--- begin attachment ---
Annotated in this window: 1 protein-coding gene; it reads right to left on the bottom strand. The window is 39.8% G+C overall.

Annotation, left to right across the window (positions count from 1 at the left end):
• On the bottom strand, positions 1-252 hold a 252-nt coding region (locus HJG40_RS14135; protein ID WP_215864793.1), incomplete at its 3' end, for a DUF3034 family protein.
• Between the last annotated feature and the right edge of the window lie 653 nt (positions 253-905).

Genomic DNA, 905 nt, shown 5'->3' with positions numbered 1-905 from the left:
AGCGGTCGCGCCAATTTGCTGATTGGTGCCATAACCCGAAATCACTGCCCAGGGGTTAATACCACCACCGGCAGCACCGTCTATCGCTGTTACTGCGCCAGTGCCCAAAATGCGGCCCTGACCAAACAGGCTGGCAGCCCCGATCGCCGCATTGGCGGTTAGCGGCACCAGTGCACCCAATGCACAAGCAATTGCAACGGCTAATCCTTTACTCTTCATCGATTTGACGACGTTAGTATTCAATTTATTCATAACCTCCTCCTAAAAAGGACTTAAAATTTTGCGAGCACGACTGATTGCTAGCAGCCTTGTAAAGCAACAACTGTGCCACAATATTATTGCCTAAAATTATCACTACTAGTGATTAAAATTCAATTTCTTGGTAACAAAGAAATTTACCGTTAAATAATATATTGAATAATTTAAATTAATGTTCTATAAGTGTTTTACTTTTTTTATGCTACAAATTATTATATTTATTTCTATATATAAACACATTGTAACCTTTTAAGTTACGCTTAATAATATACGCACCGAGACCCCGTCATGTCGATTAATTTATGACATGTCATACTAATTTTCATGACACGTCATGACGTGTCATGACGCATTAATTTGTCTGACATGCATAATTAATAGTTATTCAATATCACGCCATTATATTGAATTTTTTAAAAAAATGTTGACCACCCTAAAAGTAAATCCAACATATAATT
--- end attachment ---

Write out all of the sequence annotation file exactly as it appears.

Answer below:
Annotated in this window: 1 protein-coding gene; it reads right to left on the bottom strand. The window is 39.8% G+C overall.

Annotation, left to right across the window (positions count from 1 at the left end):
• On the bottom strand, positions 1-252 hold a 252-nt coding region (locus HJG40_RS14135; protein ID WP_215864793.1), incomplete at its 3' end, for a DUF3034 family protein.
• Between the last annotated feature and the right edge of the window lie 653 nt (positions 253-905).

Genomic DNA, 905 nt, shown 5'->3' with positions numbered 1-905 from the left:
AGCGGTCGCGCCAATTTGCTGATTGGTGCCATAACCCGAAATCACTGCCCAGGGGTTAATACCACCACCGGCAGCACCGTCTATCGCTGTTACTGCGCCAGTGCCCAAAATGCGGCCCTGACCAAACAGGCTGGCAGCCCCGATCGCCGCATTGGCGGTTAGCGGCACCAGTGCACCCAATGCACAAGCAATTGCAACGGCTAATCCTTTACTCTTCATCGATTTGACGACGTTAGTATTCAATTTATTCATAACCTCCTCCTAAAAAGGACTTAAAATTTTGCGAGCACGACTGATTGCTAGCAGCCTTGTAAAGCAACAACTGTGCCACAATATTATTGCCTAAAATTATCACTACTAGTGATTAAAATTCAATTTCTTGGTAACAAAGAAATTTACCGTTAAATAATATATTGAATAATTTAAATTAATGTTCTATAAGTGTTTTACTTTTTTTATGCTACAAATTATTATATTTATTTCTATATATAAACACATTGTAACCTTTTAAGTTACGCTTAATAATATACGCACCGAGACCCCGTCATGTCGATTAATTTATGACATGTCATACTAATTTTCATGACACGTCATGACGTGTCATGACGCATTAATTTGTCTGACATGCATAATTAATAGTTATTCAATATCACGCCATTATATTGAATTTTTTAAAAAAATGTTGACCACCCTAAAAGTAAATCCAACATATAATT